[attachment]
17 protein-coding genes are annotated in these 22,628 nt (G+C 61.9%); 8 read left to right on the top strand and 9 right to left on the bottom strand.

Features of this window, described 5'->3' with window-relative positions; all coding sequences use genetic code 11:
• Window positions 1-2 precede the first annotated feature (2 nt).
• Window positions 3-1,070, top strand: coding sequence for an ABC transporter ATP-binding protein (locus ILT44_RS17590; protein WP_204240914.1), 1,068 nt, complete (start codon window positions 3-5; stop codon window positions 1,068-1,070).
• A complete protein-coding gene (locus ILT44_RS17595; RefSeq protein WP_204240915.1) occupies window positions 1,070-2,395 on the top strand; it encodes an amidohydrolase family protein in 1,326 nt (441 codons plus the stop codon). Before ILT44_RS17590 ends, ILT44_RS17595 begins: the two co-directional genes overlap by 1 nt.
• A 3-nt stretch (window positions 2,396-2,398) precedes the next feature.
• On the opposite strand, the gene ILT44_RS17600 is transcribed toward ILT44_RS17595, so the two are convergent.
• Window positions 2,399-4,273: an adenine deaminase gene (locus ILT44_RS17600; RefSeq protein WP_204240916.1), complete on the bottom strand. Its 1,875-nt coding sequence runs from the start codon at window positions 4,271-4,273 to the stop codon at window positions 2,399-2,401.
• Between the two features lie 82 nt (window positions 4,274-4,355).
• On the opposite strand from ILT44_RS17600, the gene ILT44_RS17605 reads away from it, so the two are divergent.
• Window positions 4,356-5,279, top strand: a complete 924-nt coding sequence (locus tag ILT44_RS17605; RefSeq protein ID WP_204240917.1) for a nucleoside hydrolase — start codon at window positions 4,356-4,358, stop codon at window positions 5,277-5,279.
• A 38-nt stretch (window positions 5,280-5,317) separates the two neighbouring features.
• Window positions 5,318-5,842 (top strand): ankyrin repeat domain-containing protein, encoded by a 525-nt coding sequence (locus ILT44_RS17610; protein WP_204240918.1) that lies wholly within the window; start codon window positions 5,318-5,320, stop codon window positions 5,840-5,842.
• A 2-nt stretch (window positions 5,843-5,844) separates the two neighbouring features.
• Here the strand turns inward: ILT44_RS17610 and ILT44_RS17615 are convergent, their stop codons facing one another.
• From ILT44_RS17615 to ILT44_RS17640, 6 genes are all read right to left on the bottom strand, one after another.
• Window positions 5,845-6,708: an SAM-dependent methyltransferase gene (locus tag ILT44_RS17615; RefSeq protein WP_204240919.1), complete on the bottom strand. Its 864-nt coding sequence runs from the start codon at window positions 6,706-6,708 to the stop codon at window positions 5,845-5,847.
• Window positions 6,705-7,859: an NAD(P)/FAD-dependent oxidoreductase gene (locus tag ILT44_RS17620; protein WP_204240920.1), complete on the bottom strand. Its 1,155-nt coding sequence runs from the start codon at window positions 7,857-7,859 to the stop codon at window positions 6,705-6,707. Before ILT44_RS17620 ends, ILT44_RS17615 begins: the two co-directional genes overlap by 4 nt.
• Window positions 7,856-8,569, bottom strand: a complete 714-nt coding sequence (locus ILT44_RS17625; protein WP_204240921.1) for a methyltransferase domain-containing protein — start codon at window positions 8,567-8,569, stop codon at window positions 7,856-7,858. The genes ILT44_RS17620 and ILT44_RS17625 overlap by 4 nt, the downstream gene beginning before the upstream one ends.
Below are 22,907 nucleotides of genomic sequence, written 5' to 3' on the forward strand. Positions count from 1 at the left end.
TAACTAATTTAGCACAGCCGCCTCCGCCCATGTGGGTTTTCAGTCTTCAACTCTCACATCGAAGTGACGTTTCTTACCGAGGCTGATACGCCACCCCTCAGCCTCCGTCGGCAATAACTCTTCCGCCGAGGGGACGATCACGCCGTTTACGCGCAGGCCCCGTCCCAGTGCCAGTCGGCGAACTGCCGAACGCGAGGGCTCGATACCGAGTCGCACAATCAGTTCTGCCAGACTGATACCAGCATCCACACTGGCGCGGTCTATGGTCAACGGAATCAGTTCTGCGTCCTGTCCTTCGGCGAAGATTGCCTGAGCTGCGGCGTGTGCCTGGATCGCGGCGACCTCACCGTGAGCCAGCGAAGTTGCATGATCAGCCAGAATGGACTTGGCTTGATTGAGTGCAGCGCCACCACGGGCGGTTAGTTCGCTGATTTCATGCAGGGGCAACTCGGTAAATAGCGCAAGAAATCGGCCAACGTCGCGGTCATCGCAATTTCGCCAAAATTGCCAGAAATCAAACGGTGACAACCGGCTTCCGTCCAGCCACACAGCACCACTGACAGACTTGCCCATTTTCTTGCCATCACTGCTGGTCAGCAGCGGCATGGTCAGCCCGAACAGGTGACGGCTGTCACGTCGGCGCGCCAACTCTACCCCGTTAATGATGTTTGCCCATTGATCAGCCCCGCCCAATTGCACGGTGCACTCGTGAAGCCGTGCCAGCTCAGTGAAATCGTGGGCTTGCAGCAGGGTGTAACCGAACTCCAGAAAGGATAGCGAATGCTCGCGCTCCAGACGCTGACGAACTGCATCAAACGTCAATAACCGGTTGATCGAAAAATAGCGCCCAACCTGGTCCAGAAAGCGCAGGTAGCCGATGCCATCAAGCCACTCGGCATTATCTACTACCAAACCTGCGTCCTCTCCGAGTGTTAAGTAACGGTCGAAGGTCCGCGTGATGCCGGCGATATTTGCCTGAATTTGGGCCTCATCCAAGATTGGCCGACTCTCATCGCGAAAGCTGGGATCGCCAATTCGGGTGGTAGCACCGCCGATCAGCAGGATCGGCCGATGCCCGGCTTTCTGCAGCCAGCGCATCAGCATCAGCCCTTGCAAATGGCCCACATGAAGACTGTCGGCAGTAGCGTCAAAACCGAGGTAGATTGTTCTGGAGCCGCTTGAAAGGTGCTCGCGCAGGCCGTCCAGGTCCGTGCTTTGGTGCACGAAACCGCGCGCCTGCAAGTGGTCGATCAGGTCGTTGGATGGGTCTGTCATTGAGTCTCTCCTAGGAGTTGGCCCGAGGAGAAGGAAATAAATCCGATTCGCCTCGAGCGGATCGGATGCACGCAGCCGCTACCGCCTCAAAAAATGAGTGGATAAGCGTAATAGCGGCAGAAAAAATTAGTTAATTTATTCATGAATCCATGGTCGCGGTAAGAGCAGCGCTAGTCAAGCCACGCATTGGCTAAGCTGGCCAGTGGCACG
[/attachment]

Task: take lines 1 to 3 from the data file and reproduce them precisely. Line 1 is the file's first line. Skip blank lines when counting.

17 protein-coding genes are annotated in these 22,628 nt (G+C 61.9%); 8 read left to right on the top strand and 9 right to left on the bottom strand.

Features of this window, described 5'->3' with window-relative positions; all coding sequences use genetic code 11:
• Window positions 1-2 precede the first annotated feature (2 nt).